Azmi Bishara on Internal Colonialism and the People’s Right to Resist

Posted: 09/03/2012 by editormary in Human Rights, Middle East, Opinions and Letters, People's Movements / Struggles, Resistance, Somoud: Arab Voices of Resistance, Syria, War

If a regime’s internal structure resembles that of internal colonialism, and if its actions resemble those of a foreign colonial power—bombing their own country’s cities from the air and adopting an Orientalist mindset in their dealings with their own people— then such a regime’s rule may truly be described as internal colonialism. Thus, the right of a people to resist that regime as if it were a foreign occupying power remains intact. This remains true regardless of the nature of that regime’s international foes, bad as they may be. The nature of the people’s resistance, and their rightful struggle in the face of the regime’s crimes against humanity, remains unchanged.

As for those who defend the regime, they too must shoulder some of the blame for its crimes—with all of the nonsense being peddled by some of these defenders notwithstanding. They can be said to be defending this system of internal colonialism: nothing will be powerful enough to wash their hands of this blood.

Nothing will wash away their complicity in the terrorizing of the opposition by aerial bombardment of the cities; nothing will absolve them of culpability in this harrowing moral failure. Just as was the case with those who justified colonial powers’ bombardment of cities on the grounds that terrorists were present in those cities. Keep in mind: the fascist regime we are speaking of here is bombing its own people.

To fault the people who are fighting against such an internally colonialist regime by pointing out that the regime’s decidedly evil international foes make natural allies for the opposition does not take away from the virtue and justice of the opposition’s cause; nor does pointing this out soften the blow of the regimes multiple crimes against humanity, such as the aerial bombardment of their own cities.

The resilience of the Syrian people, with such limited world support, and in the face of such aggressive bombardment—both physical and oratorical—by the regime’s proponents is without parallel in history. One would think that the regime’s supporters really were plotting and carrying out resistance operations against the Israelis when the Syrian revolution broke out. In fact, they have long become used to rhetoric: it was no different during the Israeli bombardment of Gaza. As for the regime itself, they have never managed to bomb anybody save their own people, and that with unprecedented international apathy.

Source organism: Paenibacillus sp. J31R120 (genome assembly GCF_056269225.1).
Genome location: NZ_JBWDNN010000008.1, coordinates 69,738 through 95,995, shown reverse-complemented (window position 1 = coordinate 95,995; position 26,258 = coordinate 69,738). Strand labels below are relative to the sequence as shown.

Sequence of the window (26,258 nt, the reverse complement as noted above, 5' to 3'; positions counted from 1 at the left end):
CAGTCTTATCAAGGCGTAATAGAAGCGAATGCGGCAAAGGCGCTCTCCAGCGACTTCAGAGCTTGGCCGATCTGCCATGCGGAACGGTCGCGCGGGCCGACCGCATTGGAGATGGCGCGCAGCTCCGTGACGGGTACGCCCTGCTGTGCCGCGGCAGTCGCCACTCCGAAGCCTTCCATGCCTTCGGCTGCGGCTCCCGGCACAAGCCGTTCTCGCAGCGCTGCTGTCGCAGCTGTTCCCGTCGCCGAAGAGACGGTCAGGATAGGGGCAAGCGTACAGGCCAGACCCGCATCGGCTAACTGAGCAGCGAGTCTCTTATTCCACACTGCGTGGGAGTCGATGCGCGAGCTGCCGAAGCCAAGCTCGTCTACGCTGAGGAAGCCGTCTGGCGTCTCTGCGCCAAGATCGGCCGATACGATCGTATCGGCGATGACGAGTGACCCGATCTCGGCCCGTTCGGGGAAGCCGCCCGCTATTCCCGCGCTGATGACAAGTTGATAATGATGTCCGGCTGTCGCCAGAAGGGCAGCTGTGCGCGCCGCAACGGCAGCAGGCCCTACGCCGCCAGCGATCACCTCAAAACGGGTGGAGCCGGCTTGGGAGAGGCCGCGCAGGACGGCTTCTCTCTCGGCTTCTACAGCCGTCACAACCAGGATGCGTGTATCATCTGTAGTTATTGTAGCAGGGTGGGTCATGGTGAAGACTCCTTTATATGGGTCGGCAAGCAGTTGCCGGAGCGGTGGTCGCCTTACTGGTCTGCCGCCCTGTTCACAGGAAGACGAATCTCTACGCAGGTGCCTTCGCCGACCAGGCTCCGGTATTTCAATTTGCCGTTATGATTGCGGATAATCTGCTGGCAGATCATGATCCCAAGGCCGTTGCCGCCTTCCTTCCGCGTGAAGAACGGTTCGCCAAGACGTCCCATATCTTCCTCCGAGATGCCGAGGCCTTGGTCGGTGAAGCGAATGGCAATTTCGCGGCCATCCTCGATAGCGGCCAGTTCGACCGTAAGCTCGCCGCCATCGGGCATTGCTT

The author of these words recalls well the difference between the different players here: there were some who chose to make peace with Israel, while some chose to resist. Some stood in solidarity with Gaza, while others conspired against her. Yet such stands must always be based on principle, and not subject to the whims of people who simply exploit the cause of Palestine for their own ends. Yet this same author also understands the sharp contrast between those who stand with an oppressed people as their cities are bombed from the air and those who stand by. This author will not simply abandon this very oppressed people merely because the regime’s enemies happen also to be villains.

There can be no defense for the bombing of Daryaa, and for the other towns and hamlets in the environs of Damascus. Nothing at all can wash away the crime of this months-long bombardment of Syria’s cities.

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